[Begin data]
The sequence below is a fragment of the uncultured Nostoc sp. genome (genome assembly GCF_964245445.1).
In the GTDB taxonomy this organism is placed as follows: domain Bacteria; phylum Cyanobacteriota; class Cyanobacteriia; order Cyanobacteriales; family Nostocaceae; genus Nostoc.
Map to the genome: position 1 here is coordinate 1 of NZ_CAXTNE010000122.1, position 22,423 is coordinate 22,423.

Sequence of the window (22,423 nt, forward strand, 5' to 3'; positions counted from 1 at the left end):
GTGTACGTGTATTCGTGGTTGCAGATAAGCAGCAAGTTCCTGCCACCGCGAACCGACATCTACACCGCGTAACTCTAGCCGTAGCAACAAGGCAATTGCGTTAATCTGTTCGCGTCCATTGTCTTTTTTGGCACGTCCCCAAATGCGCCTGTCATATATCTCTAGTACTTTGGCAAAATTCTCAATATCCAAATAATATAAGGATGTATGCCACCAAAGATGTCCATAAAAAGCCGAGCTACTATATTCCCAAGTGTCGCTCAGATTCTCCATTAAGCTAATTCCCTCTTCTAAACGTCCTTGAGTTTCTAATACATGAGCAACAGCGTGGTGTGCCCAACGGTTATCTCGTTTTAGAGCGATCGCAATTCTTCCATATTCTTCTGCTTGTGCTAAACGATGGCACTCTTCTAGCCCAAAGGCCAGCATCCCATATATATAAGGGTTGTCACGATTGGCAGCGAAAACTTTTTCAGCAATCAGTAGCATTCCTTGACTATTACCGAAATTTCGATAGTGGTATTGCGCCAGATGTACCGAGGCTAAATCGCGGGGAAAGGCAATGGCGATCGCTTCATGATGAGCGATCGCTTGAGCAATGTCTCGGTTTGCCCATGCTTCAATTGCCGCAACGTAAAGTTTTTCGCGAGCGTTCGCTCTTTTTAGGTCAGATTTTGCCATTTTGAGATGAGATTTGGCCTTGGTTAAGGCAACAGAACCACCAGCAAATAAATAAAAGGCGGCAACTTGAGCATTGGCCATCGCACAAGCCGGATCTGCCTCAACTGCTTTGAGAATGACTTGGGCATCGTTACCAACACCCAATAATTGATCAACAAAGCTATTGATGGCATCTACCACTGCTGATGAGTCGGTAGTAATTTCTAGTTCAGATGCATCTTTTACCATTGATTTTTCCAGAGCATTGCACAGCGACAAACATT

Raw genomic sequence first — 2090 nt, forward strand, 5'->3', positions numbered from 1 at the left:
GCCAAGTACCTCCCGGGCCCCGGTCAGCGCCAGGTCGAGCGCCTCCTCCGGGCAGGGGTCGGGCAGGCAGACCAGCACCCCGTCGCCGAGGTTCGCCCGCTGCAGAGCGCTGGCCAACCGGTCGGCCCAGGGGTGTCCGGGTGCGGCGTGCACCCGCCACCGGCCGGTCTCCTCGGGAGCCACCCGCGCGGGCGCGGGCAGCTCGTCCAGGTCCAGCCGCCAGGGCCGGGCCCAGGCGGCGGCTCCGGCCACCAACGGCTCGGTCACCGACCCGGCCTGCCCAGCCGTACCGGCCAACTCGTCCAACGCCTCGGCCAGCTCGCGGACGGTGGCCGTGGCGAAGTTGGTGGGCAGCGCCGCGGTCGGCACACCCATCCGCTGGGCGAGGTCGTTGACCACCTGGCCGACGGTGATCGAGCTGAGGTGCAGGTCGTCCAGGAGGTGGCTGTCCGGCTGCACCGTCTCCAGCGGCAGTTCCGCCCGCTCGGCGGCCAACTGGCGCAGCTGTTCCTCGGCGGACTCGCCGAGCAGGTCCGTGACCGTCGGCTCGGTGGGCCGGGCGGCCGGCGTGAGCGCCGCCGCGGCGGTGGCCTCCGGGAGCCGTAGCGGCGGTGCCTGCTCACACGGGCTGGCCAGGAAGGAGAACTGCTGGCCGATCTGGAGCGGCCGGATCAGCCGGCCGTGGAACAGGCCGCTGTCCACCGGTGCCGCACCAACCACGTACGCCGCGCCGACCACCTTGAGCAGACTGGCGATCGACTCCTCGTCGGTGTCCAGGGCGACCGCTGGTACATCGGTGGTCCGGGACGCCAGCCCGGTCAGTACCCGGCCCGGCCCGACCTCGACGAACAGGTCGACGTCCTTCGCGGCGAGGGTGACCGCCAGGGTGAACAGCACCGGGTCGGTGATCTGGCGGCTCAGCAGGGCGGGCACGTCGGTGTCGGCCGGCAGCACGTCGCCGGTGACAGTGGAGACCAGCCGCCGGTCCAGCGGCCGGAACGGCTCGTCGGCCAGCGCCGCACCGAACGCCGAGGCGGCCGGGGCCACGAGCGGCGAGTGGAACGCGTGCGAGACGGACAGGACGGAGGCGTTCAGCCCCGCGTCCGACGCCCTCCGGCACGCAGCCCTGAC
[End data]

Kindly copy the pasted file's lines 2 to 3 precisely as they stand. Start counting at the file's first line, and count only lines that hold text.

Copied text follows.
In the GTDB taxonomy this organism is placed as follows: domain Bacteria; phylum Cyanobacteriota; class Cyanobacteriia; order Cyanobacteriales; family Nostocaceae; genus Nostoc.
Map to the genome: position 1 here is coordinate 1 of NZ_CAXTNE010000122.1, position 22,423 is coordinate 22,423.